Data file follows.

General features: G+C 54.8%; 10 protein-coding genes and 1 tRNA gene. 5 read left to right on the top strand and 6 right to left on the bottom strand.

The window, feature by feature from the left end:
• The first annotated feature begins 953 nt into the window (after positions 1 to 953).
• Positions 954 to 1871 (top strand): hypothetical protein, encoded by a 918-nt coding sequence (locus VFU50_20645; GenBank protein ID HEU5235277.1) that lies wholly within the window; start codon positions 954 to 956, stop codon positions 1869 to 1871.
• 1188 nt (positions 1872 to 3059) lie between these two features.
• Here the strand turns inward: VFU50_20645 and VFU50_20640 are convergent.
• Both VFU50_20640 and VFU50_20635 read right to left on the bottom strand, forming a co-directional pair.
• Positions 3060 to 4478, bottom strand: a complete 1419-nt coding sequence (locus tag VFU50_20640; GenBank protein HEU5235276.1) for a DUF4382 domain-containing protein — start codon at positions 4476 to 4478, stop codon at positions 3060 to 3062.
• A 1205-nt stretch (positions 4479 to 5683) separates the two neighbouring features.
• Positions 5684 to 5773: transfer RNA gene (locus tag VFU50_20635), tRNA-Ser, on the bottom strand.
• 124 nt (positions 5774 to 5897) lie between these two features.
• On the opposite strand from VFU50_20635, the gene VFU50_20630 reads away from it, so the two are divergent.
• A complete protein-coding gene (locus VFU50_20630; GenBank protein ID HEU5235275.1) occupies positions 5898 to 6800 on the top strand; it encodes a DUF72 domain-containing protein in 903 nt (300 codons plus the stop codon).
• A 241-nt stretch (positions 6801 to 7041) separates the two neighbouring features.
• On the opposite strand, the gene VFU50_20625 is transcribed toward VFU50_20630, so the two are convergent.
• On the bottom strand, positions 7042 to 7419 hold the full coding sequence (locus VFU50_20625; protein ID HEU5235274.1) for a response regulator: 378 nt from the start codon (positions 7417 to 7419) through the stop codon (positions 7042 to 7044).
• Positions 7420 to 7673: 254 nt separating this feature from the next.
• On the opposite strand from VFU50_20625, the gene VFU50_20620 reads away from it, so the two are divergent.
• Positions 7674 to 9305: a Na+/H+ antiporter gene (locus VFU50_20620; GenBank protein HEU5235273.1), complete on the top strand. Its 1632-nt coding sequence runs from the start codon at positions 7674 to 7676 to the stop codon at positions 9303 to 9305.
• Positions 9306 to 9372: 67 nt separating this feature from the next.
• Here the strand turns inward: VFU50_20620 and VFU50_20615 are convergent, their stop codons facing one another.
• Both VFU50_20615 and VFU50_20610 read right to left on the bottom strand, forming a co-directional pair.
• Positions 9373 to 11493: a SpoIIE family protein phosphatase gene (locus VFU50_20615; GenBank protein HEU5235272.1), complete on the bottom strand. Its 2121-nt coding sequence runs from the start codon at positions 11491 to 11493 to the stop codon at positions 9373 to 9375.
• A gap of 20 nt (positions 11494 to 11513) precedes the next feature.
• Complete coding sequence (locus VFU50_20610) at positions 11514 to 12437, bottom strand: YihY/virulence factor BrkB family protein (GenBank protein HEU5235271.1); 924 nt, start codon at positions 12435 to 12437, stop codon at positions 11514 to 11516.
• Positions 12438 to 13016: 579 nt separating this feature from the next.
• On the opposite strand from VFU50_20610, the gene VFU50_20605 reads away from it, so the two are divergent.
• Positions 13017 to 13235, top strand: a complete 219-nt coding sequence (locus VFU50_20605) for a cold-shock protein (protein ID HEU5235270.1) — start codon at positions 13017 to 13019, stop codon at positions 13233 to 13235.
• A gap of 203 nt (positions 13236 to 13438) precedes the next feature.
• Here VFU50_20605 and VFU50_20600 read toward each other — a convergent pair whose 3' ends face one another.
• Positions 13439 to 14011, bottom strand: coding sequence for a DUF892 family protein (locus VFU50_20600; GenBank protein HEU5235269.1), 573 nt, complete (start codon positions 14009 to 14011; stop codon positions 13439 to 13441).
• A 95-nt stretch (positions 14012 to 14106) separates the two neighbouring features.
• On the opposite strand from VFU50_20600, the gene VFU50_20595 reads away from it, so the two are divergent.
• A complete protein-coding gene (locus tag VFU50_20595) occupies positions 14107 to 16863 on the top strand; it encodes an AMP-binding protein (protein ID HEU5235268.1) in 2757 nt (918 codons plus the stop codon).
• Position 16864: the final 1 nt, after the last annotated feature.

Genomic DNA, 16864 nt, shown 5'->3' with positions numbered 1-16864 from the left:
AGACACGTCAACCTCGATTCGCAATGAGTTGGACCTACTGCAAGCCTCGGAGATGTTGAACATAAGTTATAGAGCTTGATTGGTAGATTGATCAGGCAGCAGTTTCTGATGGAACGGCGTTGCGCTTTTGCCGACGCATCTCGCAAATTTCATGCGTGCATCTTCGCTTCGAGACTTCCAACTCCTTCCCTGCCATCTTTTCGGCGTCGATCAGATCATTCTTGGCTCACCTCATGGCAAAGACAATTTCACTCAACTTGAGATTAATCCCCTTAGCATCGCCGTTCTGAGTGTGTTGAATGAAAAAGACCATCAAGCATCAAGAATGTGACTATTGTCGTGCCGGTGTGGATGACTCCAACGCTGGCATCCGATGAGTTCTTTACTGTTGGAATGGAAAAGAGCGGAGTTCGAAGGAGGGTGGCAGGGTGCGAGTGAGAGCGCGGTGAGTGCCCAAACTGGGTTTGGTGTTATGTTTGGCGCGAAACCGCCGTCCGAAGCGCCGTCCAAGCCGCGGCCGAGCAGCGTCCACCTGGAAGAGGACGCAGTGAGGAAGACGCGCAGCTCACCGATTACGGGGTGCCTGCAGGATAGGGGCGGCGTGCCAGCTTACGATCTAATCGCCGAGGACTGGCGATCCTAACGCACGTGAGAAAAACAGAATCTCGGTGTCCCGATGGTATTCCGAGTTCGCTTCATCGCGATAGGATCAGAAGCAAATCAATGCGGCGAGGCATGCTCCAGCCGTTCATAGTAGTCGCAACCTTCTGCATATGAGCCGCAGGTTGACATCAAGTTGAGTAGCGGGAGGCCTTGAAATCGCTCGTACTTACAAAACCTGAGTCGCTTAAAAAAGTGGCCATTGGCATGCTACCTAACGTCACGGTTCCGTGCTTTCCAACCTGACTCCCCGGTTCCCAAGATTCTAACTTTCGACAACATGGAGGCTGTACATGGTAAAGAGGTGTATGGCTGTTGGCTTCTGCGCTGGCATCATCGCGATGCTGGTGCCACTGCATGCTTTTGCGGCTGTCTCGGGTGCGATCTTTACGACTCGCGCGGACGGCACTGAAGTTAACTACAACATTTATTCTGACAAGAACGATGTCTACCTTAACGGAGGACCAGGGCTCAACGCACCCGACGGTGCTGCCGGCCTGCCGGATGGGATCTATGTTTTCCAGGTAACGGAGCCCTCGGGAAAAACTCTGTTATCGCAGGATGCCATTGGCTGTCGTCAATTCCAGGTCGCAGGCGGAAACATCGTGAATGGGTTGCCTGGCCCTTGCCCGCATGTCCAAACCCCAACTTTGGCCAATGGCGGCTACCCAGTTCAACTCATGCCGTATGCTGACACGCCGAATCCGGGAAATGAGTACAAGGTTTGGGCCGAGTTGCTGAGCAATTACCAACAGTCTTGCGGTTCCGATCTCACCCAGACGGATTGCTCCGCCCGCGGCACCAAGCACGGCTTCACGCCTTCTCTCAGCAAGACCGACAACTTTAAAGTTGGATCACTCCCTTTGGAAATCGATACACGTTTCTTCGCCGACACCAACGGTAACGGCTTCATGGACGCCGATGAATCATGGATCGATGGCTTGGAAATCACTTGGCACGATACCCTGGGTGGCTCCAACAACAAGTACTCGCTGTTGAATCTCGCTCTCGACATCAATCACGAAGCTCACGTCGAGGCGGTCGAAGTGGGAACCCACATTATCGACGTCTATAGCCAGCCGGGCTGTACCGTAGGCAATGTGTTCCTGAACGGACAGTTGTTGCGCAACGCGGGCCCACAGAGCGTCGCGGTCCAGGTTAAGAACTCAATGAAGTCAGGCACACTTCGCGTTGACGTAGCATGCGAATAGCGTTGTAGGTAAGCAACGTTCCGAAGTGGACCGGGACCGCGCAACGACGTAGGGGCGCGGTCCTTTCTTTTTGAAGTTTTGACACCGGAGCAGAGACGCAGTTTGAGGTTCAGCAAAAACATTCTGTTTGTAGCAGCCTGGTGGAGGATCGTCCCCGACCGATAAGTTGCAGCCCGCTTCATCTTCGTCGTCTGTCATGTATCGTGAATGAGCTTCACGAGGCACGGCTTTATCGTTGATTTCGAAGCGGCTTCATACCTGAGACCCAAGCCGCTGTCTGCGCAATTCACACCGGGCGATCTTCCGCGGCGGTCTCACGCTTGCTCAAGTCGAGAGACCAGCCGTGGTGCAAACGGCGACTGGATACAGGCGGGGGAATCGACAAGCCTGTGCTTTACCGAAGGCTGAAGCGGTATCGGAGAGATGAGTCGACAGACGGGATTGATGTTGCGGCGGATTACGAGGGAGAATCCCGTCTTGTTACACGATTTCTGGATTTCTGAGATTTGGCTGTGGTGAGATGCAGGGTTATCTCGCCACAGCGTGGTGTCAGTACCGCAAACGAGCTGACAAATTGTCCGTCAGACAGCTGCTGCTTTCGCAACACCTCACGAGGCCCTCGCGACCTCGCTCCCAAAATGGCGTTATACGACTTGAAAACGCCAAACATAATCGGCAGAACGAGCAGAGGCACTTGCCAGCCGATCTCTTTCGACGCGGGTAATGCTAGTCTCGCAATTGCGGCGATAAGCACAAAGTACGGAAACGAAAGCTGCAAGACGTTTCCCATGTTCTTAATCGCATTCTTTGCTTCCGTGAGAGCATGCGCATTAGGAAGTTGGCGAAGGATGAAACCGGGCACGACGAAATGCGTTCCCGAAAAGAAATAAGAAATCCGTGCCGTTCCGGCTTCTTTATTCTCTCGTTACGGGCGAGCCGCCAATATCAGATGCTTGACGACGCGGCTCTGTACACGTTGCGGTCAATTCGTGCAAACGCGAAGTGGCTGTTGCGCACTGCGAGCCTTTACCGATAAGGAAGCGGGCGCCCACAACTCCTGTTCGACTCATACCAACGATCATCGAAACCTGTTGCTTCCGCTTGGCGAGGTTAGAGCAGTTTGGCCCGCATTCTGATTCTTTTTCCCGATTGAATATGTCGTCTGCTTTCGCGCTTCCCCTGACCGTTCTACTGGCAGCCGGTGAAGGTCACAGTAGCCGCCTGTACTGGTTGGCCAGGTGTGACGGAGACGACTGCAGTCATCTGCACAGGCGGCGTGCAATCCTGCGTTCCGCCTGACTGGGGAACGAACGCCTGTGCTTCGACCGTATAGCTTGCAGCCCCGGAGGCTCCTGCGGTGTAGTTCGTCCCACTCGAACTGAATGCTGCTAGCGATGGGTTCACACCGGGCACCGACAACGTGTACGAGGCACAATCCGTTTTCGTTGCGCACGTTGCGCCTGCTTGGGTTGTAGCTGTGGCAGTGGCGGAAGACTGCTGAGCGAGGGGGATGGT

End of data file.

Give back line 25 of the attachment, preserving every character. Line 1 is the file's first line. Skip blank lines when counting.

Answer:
• Complete coding sequence (locus VFU50_20610) at positions 11514 to 12437, bottom strand: YihY/virulence factor BrkB family protein (GenBank protein HEU5235271.1); 924 nt, start codon at positions 12435 to 12437, stop codon at positions 11514 to 11516.